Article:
HP Hood is purchasing 22 acres and Upstate Niagara Cooperative is purchasing 6 acres. Both companies have plans to grow and expand their businesses over the next several years.

According to a GGLDC press release, the Genesee Valley Agri-Business Park has more than 1 million square feet of facilities and more than 700 workers. With the latest sale, there are approximately 80 acres remaining.

California offers methane reduction program grants

The CDFA is accepting grant applications for dairy methane reduction programs administered by its Office of Environmental Farming and Innovation (OEFI) and funded by California Climate Investments (CCI). Deadline for applications is March 27.

CDFA’s dairy methane reduction programs provide financial assistance for the installation of dairy digesters and implementation of non-digester-based manure management practices. Funds available for 2020 are estimated at $34 million. Program descriptions and requirements are available here:

CDFA will conduct three workshops to assist producers with the application process. Workshop dates are: Feb. 18, Modesto; Feb. 19, Petaluma; and Feb. 20, Fresno. Click here for specific times, locations and registration information.

Additional informational support is available through Climate Smart Agriculture Community Education specialists. See Funding Opportunities for Alternative Manure Management Projects in the November 2019 California Dairy Newsletter.

South Dakota dairies partner on digester project

Brightmark Energy has signed manure supply agreements with two South Dakota dairy farms – Boadwine Farms Inc. and Moody County Dairy Limited Partnership, both near Sioux Falls – as part of its Anthena renewable natural gas (RNG) project.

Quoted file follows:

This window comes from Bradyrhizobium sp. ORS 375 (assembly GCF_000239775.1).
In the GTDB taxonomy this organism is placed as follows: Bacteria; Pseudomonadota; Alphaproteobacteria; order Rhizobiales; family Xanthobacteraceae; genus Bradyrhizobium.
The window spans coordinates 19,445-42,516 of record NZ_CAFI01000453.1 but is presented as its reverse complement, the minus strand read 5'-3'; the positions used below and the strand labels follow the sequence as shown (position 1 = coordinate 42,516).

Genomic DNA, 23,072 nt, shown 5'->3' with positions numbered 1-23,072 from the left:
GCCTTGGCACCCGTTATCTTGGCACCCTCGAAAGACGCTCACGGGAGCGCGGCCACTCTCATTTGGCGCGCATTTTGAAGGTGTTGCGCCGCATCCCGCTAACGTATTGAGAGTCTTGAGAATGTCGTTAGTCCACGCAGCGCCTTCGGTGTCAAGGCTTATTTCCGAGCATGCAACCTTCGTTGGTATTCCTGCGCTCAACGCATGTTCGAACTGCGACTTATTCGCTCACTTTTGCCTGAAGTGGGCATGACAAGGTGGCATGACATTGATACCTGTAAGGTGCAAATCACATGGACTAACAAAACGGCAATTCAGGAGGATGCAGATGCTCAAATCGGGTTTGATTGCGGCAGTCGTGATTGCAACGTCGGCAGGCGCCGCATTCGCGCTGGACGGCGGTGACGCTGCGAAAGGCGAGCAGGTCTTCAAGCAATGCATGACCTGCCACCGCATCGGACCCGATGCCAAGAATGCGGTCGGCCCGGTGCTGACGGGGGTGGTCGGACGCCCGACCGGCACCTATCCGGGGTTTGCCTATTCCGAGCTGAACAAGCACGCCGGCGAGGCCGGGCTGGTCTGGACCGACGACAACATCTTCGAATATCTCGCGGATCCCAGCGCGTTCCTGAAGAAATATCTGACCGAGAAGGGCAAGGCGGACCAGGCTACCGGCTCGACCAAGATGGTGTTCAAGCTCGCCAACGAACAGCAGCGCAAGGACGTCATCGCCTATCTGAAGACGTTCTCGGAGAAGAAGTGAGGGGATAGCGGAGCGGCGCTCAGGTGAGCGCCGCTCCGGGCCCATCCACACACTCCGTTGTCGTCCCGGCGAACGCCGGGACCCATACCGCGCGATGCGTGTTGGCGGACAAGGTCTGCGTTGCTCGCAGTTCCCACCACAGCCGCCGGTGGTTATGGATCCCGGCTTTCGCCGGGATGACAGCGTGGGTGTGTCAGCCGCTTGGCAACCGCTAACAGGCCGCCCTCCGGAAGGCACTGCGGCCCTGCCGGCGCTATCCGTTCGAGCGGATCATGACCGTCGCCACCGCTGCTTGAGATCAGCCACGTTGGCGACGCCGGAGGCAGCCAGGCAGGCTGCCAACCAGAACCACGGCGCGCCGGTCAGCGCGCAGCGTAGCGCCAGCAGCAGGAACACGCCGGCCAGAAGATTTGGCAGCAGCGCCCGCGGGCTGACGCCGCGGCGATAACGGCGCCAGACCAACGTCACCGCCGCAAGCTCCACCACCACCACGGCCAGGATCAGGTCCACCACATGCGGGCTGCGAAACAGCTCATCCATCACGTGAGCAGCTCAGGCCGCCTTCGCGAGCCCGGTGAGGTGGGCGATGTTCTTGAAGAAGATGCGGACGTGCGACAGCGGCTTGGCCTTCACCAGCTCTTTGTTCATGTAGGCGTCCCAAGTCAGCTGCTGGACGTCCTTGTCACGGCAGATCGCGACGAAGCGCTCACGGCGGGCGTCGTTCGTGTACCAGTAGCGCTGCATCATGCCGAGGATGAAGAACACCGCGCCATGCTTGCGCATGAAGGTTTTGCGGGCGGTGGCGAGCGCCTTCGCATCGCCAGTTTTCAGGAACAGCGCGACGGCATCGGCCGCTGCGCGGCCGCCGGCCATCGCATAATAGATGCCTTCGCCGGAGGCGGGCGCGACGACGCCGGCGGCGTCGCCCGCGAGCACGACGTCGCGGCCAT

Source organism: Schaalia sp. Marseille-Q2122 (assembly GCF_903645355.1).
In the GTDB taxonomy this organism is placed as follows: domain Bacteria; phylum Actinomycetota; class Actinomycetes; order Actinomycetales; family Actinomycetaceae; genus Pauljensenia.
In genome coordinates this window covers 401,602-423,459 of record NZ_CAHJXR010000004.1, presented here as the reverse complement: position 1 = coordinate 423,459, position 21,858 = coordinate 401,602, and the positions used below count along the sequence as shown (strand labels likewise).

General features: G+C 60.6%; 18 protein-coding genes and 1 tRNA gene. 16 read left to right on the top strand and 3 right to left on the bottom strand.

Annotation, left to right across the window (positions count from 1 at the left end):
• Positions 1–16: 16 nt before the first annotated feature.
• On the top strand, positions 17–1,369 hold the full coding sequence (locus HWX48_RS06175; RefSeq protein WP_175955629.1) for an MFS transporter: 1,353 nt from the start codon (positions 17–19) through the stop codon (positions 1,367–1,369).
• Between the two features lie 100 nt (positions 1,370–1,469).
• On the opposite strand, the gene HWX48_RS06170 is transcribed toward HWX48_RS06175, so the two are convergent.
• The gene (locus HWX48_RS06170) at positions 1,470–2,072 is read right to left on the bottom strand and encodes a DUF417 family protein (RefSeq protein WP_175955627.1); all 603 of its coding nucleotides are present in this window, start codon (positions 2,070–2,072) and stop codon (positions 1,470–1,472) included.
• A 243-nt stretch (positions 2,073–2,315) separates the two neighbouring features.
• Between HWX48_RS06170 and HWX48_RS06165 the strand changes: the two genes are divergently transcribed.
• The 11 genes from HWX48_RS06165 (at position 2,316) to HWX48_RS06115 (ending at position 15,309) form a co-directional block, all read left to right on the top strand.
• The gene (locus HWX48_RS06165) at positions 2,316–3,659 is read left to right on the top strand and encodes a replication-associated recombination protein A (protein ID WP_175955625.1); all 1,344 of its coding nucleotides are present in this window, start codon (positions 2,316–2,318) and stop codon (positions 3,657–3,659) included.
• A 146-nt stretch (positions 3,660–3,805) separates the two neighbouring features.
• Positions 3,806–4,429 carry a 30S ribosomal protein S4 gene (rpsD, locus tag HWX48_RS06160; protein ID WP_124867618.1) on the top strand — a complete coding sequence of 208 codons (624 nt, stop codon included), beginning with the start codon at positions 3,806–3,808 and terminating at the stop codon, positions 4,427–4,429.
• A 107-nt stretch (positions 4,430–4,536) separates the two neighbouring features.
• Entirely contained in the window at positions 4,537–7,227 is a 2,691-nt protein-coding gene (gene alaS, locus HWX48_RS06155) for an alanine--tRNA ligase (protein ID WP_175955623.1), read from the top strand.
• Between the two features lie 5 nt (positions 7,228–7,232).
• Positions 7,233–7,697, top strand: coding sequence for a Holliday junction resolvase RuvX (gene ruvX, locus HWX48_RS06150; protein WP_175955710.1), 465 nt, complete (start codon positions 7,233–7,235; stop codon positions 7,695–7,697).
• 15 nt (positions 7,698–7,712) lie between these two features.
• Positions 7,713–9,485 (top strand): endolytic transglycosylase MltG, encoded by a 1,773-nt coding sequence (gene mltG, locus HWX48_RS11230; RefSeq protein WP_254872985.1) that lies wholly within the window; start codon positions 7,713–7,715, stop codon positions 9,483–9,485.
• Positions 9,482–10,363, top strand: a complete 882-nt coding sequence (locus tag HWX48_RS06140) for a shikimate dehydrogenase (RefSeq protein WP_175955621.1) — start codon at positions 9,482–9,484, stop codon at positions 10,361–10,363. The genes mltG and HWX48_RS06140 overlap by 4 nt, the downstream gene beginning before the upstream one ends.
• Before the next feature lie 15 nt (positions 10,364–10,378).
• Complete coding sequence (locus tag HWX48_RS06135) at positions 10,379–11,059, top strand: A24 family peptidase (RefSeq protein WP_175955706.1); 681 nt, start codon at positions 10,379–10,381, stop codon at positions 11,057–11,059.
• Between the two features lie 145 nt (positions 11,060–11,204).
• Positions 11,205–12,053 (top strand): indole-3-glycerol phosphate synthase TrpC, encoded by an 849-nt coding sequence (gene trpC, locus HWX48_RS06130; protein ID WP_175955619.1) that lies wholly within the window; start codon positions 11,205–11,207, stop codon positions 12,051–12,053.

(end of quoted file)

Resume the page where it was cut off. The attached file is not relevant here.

The project will include construction of new anaerobic digesters on three Minnehaha County farms: Boadwine Farms, Moody Dairy and Pioneer Dairy. Once operational, the digesters will process manure from about 11,710 cows and heifers, and is anticipated to generate about 217,000 million British thermal units (Btu) of renewable natural gas annually.

Brightmark will develop, own and operate the project. The methane generated by the manure will be captured, cleaned, converted into RNG and delivered into the interstate gas pipeline system.

Brightmark Energy, a San Francisco-based waste and energy development company, also has active biogas projects in Washington, Wisconsin and New York, and is developing similar biogas projects nationwide.

FarmFirst Dairy annual meeting features workshop series

FarmFirst Dairy Cooperative welcomes dairy farmers to attend the cooperative’s Producer Discovery Workshop series as part of its 2020 annual meeting.

The workshops will be held Feb. 14 at the Premier Best Western Hotel & Convention Center in Oshkosh, Wisconsin.

“The Impact of Dairy Policy in 2020,” featuring Dr. Mark Stephenson from University of Wisconsin – Madison’s Center for Dairy Profitability, will kick off the workshops at 1:15 p.m. He’ll discuss the Dairy Margin Coverage program and current legislative, regulatory and trade issues, and their potential impact on milk prices into 2020 and beyond.

“Dairy Evolutions & Revolutions,” featuring Katie Burgess, a commodity risk analyst from Blimling & Associates, begins at 2:45 p.m. She’ll discuss how advances in technology and evolving consumer preferences have created a new upheaval – with online groceries, dynamic discounters and tricked-out convenience stores.

There is no cost to attend the workshops, but advance reservations are requested. Call Julie at (608) 286-1909.

For more information about FarmFirst Dairy Cooperative’s eighth annual meeting and to learn more about guest speakers, click here.  end mark

Dave Natzke